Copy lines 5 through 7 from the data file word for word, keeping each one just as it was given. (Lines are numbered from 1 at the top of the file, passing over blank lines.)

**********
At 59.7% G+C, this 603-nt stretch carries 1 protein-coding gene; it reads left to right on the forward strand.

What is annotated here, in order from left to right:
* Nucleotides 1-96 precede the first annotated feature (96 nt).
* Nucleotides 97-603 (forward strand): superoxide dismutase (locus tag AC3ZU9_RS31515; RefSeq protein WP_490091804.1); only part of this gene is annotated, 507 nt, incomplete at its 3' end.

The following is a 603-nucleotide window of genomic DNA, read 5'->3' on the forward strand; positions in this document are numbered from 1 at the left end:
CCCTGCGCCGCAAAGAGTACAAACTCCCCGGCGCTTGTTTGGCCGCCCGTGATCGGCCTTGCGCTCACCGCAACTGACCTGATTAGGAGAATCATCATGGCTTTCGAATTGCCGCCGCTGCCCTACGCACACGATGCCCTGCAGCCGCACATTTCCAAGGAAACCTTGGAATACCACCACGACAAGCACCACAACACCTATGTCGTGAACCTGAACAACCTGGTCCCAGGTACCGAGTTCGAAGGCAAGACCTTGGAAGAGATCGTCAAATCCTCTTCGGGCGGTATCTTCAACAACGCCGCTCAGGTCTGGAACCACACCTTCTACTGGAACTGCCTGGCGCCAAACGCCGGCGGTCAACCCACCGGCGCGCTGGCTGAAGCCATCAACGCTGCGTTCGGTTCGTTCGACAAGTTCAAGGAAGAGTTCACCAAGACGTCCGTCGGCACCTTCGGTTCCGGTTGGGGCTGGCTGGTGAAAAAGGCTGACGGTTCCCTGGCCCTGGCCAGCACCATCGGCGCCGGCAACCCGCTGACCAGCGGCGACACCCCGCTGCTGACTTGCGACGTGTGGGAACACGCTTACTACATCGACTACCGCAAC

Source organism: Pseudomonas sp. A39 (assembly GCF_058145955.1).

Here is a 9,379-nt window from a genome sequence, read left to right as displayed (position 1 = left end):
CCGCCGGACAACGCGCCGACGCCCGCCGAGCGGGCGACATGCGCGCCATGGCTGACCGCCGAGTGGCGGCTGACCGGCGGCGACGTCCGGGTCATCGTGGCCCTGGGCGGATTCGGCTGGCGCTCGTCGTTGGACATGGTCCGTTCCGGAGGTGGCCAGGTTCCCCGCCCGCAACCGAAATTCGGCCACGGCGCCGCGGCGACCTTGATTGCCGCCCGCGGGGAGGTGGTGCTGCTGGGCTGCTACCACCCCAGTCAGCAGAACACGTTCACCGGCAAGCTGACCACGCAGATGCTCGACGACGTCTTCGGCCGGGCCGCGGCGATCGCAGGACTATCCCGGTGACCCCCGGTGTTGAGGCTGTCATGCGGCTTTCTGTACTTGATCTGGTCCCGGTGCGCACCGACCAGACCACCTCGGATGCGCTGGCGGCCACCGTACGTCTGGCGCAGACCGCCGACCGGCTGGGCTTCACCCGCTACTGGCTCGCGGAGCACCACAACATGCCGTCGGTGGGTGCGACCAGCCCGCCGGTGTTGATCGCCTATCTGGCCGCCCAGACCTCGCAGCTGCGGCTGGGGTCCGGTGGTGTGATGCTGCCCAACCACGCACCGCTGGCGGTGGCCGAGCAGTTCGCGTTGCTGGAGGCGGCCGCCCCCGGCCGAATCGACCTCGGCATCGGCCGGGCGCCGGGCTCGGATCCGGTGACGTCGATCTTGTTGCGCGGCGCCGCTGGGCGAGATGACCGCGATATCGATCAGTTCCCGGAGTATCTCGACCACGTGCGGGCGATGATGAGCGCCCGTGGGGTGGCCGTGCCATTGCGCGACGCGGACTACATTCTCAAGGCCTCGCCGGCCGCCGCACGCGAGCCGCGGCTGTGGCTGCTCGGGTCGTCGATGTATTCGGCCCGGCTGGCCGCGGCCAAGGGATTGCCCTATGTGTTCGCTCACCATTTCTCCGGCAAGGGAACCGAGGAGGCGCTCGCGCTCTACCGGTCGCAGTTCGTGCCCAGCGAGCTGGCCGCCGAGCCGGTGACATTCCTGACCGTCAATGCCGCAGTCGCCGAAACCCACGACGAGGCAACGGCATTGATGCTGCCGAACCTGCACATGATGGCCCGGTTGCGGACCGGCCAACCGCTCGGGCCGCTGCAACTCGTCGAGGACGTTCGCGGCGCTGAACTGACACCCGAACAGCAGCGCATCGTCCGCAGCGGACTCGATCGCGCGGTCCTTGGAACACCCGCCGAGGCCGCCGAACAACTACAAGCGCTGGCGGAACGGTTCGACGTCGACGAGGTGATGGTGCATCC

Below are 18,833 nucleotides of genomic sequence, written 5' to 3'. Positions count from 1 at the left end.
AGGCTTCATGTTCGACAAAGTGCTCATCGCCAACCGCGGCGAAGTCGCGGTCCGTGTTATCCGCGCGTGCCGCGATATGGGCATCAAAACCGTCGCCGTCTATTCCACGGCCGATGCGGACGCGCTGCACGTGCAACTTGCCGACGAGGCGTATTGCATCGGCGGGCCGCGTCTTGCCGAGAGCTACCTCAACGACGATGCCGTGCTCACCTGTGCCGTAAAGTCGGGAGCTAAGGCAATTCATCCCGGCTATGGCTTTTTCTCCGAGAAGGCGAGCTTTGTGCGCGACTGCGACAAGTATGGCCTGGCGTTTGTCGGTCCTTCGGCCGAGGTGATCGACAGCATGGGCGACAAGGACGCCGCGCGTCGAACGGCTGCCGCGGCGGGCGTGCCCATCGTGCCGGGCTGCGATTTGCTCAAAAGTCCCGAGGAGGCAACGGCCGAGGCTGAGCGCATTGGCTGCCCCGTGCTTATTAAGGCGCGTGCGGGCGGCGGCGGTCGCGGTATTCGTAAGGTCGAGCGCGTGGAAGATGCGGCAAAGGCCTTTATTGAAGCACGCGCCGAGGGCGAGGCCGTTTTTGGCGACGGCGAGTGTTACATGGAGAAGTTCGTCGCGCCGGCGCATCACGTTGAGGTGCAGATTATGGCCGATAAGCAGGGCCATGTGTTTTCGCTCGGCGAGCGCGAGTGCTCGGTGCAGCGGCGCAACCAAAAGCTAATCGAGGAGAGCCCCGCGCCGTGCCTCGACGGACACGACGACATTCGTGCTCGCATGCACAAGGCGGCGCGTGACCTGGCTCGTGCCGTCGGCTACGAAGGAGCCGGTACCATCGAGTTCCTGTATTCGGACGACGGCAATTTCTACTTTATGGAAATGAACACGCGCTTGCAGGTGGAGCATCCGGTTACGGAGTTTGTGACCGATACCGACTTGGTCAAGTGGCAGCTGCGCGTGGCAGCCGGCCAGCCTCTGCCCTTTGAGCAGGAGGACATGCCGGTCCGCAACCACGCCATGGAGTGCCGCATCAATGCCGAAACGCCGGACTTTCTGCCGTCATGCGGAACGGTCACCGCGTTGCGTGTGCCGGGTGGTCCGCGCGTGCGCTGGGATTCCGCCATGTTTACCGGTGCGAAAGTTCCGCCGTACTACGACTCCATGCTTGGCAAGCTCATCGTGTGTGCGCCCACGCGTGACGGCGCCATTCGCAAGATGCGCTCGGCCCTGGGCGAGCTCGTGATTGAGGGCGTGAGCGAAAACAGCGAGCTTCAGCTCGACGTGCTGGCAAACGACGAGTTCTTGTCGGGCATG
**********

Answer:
The following is a 603-nucleotide window of genomic DNA, read 5'->3' on the forward strand; positions in this document are numbered from 1 at the left end:
CCCTGCGCCGCAAAGAGTACAAACTCCCCGGCGCTTGTTTGGCCGCCCGTGATCGGCCTTGCGCTCACCGCAACTGACCTGATTAGGAGAATCATCATGGCTTTCGAATTGCCGCCGCTGCCCTACGCACACGATGCCCTGCAGCCGCACATTTCCAAGGAAACCTTGGAATACCACCACGACAAGCACCACAACACCTATGTCGTGAACCTGAACAACCTGGTCCCAGGTACCGAGTTCGAAGGCAAGACCTTGGAAGAGATCGTCAAATCCTCTTCGGGCGGTATCTTCAACAACGCCGCTCAGGTCTGGAACCACACCTTCTACTGGAACTGCCTGGCGCCAAACGCCGGCGGTCAACCCACCGGCGCGCTGGCTGAAGCCATCAACGCTGCGTTCGGTTCGTTCGACAAGTTCAAGGAAGAGTTCACCAAGACGTCCGTCGGCACCTTCGGTTCCGGTTGGGGCTGGCTGGTGAAAAAGGCTGACGGTTCCCTGGCCCTGGCCAGCACCATCGGCGCCGGCAACCCGCTGACCAGCGGCGACACCCCGCTGCTGACTTGCGACGTGTGGGAACACGCTTACTACATCGACTACCGCAAC

Source organism: Pseudomonas sp. A39 (assembly GCF_058145955.1).